As I noted a couple of posts back, I got thrown a bit in figuring out "tantamount", making it harder than it had to be, by conflating it with words like "catamount". Catamount is one of those words that you come across really only by reading, and, I would venture, not by a steady diet of contemporary fiction. So much so that I don't think I could come up with a good example off the top of my head. From my vague memory of context, though, I'm going to venture that this is some kind of wild cat, maybe like a bobcat or linx. Is it something so simple as 'cat of the mountains'?
Unfortunately, I seem to have this mixed up in my mind with "catamite". I have an either vaguer sense of what that means, but I'm pretty sure it's not something you will come upon while traipsing through the mountains.
...Yes, in this instance, I was pretty much right. It seems to refer to any of a number of small, shorttailed wild cats, and in this category bobcats and lynx are included. And yes, it is a contraction of 'cat of the mountain'. It's not, like 'tantamount,' a Latin compound at all. In etymology, beware of resemblances.
Another case of Finnegans Wake having gotten the better of me. Here's the sentence:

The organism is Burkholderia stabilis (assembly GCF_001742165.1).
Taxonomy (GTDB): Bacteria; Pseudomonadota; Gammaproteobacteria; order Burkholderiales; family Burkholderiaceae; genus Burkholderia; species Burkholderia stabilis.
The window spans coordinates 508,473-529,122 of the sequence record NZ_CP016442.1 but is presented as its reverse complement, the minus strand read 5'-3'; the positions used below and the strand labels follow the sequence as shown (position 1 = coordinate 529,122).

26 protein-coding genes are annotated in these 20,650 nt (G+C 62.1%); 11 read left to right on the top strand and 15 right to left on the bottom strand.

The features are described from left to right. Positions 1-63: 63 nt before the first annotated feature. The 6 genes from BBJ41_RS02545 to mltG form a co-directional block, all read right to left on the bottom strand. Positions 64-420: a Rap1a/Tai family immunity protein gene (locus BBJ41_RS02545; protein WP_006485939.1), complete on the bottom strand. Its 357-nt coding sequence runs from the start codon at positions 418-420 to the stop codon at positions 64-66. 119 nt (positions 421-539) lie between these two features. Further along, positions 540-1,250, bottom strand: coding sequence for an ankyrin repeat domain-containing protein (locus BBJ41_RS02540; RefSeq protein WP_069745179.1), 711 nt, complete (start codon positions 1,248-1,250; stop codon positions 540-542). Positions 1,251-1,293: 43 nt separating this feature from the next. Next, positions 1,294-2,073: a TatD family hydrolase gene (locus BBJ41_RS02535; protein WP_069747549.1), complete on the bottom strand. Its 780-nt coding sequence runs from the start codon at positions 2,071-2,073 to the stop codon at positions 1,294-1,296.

The quad gospellers may own the targum but any of the Zingari shoolerim may pick a peck of kindlings yet from the sack of auld hensyne.
As may be clear, with Joyce, you tend to rather seize upon the things that you think you may have a slight clue on, which in the case of 'targum' isn't saying all that much.
I did have a sense that 'targum' has a connection to Jewish teachings, probably commentary of some sort. We did discover that this was more or less right, but the most precise definition already eludes me, so I'll look it up again in a moment.
Here's the thing, though. Somehow, I have the idea in my head that the targum goes back to these little pieces of parchment or sheepskin or something that were then pasted together or glued in--I don't know. So my real curiosity here is, first, did I make that up out of whole cloth--or maybe sheepskin--and second, what is the origin of the word, since I am most likely totally wrong?
...Okay--whole cloth. What targums really are are translations, or at least explanations of Hebrew scriptures to those who had lost facility in the original language. They came into being in Jewish communities existing within larger communities where the lingua franca was Aramaic, and where people might use Hebrew only in worship. You can find a much deeper discussion of all this here. I am sorry to say it has nothing to do with sheepskin.